SGIM Forum

In Conversation

Promoting Scholarship, Advocacy, and Creativity in the Balance of Work, Family, and Social Responsibility

Dr. Levine (rlevine@jhmi.edu) is professor in the Division of General Internal Medicine, Johns Hopkins Bayview Medical Center, Johns Hopkins School of Medicine. Dr. Warde (cmwarde@gmail.com) is a Health Sciences Clinical Professor of Medicine Emeritus, David Geffen School of Medicine at University of California, Los Angeles.

The Mary O’Flaherty Horn Scholars in General Internal Medicine Program was created in 2000 in Dr. Horn’s honor. Prior to her passing in 1998 of amyotrophic lateral sclerosis, Dr. Horn was a master clinician-educator devoted to caring for underserved populations at St. Mary Medical Center, a University of California, Los Angeles (UCLA) Affiliated Internal Medicine Residency. Dr. Horn was the first internist at UCLA to split a full-time faculty position with another like-minded physician, Dr. Carole Warde. Both were able to be devoted to their families and their careers without the constant struggle of needing to be in two places at once.

The Horn Scholars Program was endowed by Dr. Horn’s family and friends to allow other physicians to find a satisfying balance. This career development award for clinician educators supports work-life balance, which Dr. Horn exemplified, by supporting those desiring to work less than full time and providing protected scholarly time. Since 2000, there have been seven Horn Scholars.

The Horn Award is a transformative experience for recipients. We are excited to announce that starting in 2023, a Horn Scholar will be named every year instead of every three years. The desire to support SGIM members, especially in the wake of the COVID 19 pandemic and the coincident growth of the Horn endowment, have led SGIM leaders to this program expansion.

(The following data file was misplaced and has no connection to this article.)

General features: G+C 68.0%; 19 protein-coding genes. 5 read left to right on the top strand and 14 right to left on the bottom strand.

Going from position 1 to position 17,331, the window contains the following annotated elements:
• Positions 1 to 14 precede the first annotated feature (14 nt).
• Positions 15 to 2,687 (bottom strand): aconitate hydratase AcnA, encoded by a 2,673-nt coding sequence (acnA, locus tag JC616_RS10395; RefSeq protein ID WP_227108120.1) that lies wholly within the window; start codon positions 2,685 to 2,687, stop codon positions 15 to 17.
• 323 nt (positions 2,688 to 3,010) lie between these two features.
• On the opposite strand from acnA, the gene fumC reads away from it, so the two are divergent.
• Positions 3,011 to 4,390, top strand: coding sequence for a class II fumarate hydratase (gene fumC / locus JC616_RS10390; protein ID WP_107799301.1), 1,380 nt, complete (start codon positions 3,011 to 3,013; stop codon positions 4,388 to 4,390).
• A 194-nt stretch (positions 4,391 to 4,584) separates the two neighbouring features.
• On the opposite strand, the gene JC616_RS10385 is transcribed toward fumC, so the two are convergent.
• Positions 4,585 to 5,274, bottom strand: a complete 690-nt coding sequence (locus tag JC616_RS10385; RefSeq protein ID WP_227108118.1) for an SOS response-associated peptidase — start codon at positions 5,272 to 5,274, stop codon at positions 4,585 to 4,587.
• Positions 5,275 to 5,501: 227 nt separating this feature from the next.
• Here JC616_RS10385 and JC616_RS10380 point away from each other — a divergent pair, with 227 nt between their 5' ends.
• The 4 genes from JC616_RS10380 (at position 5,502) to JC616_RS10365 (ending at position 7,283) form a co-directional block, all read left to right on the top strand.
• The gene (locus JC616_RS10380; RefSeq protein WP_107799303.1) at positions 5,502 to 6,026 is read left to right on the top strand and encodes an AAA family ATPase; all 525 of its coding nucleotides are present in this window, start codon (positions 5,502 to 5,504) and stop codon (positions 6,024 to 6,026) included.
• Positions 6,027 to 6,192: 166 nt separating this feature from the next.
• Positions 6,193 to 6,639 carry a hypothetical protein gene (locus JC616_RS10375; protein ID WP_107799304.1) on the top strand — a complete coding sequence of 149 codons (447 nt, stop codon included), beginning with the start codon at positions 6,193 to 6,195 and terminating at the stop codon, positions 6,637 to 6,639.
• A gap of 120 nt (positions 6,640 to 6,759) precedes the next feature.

We sat down with the current Horn Scholar, Dr. Tyra Fainstad, 2020-23 Mary O’Flaherty Horn Scholar, to learn about her experiences.

Please describe your life before the Horn Award and what prompted you to apply for this award.

I was working as a primary care doctor and clinical faculty at the University of Washington. Like many junior faculty, I was an “approval addict.” Medical training culture left me with the idea that “life will be better once I…”. Despite this arrival fallacy, I loved my job, especially teaching. Drawn to feedback reception, mindset theory and psychological safety, I had dreams of reinventing the learning environment, but quickly learned that protected time and funding was necessary to innovate, study, and disseminate ideas. I ended up doing scholarship without protected time or funding, mostly on my own time. Simultaneously, I was given an abundance of well-intentioned offers and advice: “Please create this 2-day workshop”, “We are happy to have you to serve on this committee!”, “Would you mentor a few medical students?”, “Remember to attend and speak at all the big conferences”, “The Sub-I curriculum could benefit from your eyes”, etc.

I had two children after residency, and parenting was not what I expected. The harder I tried to “do it right” the further away I got. As an only child with two ill parents, I found myself in the “sandwich generation” trying to keep the balls in the air, constantly prioritizing what felt most urgent. This was a losing game. I felt exhausted in a life I didn’t expect or create. Don’t get me wrong: I deeply appreciated and loved my position at UW. I did have a half day a week of protected time and the relationships I made in my clinic were pivotal for my development.

However, I was lost in a culture that taught me to value my worth by my external assessments. A culture that taught me that to be happy, I had to sacrifice my current self for my future self. A culture that whispered that my physical and mental health came second.

I decided to move home to Colorado to be closer to family. I was recruited to the University of Colorado by my medical school mentor, Dr. Mark Earnest, who would be my future division head. Before I left Washington, Dr. Earnest passed along the Horn Award call. I remember opening the e-mail on a cold Seattle afternoon thinking “is this for real?” The award felt like a beacon of light from someone who saw that I was barely keeping my head above water. Someone who knew I had been unable to even consider the big ideas I once had with my miniscule amount of protected full-time equivalent (FTE). I knew then that this award was a game changer.

The application for the Horn Scholars Award involves not only the applicant but also the GIM Division Chief, the Chief of Medicine and two Mentors. Can you share a bit about the experience of putting together this application?